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Periodical article Periodical article Leiden University catalogue Leiden University catalogue WorldCat catalogue WorldCat
Title:Control, politics and identity in the Angolan civil war
Author:Pearce, JustinISNI
Year:2012
Periodical:African Affairs: The Journal of the Royal African Society (ISSN 1468-2621)
Volume:111
Issue:444
Pages:442-465
Language:English
Geographic term:Angola
Subjects:MPLA
UNITA
State-society relationship
political ideologies
civil wars
attitudes
legitimacy
1950-1999
External link:https://www.jstor.org/stable/41494511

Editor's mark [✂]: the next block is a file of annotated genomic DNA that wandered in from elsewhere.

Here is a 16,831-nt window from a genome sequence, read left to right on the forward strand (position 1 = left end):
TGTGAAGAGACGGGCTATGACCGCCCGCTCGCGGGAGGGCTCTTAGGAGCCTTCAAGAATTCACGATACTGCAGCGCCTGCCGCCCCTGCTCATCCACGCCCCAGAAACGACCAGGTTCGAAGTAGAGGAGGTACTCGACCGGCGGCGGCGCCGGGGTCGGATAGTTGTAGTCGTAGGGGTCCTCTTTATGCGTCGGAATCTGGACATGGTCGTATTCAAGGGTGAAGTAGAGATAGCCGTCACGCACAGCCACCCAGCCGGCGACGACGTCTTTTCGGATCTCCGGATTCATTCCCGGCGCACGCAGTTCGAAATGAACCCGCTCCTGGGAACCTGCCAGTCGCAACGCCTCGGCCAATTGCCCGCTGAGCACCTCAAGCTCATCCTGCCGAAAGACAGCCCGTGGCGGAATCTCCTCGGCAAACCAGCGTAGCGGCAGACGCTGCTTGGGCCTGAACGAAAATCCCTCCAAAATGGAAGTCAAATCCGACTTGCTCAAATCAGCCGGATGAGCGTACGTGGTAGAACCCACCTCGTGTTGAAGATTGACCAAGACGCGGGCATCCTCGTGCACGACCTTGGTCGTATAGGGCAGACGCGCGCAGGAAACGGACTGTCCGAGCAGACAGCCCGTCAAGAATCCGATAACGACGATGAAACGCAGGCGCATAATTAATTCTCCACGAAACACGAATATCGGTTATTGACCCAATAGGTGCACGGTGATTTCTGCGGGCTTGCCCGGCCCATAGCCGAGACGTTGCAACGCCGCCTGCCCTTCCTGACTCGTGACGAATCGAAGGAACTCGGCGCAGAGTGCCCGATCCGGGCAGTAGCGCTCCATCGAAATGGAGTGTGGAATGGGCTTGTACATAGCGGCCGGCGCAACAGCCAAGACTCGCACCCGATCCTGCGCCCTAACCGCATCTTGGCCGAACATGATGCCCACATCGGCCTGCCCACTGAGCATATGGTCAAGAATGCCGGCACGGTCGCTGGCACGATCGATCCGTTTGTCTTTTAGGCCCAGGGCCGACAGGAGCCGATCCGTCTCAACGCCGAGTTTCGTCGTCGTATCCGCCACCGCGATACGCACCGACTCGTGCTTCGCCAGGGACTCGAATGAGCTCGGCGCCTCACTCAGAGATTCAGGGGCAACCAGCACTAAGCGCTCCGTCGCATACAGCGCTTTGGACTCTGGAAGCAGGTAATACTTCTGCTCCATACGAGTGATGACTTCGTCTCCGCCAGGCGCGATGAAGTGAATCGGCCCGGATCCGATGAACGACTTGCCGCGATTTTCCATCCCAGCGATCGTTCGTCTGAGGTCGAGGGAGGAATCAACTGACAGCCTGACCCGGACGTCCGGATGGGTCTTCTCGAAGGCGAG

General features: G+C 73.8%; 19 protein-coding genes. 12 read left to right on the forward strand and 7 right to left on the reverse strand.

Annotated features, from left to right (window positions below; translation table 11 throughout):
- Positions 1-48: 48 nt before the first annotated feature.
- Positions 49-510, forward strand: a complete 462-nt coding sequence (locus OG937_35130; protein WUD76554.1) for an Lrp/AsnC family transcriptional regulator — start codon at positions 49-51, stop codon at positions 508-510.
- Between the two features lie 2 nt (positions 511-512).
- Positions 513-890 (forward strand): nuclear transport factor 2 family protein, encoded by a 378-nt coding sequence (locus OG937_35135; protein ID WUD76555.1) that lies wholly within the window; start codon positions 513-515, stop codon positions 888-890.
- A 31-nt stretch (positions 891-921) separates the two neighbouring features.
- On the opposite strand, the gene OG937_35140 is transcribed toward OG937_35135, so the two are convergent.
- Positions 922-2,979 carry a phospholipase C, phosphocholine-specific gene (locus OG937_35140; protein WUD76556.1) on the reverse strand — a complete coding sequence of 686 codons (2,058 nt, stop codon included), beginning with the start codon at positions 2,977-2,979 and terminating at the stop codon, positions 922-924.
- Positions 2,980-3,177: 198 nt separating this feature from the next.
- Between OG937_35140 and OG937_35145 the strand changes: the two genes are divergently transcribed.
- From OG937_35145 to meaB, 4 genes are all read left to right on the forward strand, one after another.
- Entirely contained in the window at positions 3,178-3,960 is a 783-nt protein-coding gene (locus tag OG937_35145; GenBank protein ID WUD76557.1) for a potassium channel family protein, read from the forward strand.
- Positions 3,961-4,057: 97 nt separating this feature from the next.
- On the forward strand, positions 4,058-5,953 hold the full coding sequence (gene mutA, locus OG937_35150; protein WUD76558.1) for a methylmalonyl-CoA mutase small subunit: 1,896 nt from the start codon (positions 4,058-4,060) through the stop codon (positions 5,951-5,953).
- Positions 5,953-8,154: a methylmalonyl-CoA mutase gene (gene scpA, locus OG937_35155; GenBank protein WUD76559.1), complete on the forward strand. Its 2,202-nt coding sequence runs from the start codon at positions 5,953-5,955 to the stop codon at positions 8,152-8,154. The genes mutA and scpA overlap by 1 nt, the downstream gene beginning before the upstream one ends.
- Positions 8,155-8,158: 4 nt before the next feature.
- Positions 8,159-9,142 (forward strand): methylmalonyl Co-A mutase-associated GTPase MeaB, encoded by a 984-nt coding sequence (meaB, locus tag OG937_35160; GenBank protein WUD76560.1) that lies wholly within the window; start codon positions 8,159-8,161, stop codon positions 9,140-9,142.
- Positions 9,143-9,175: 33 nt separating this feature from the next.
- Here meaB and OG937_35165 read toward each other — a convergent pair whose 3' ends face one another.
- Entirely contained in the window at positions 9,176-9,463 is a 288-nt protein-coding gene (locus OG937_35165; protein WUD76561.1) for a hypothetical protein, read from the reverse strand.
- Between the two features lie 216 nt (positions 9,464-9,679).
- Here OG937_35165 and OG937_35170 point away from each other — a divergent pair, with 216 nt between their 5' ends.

Abstract:This article explores political mobilization, legitimacy, and identity in the Angolan Central Highlands from the anticolonial struggle of the 1960s until the end of the civil war in 2002. It examines how the rival movements, MPLA and UNITA, competed for support, and considers the nature of the relationships between political-military elites and the Angolan people. Whereas much scholarship on civil war has focused on the emergence of rebellions against the State, the article argues that such an approach to the Angolan war is inappropriate since both protagonists were founded as anticolonial movements and both organizations developed characteristics of States to different degrees. Central to each party's narrative was an ideology of the State as a complex of ideas and practices that linked together responsibilities towards the population, prerogatives of violence, and the identity of the nation. People expressed support for either or both movements in terms of common interest and identity, which in turn were shaped by the political education of the movement in control at the time. Notes, ref., sum. [Journal abstract]
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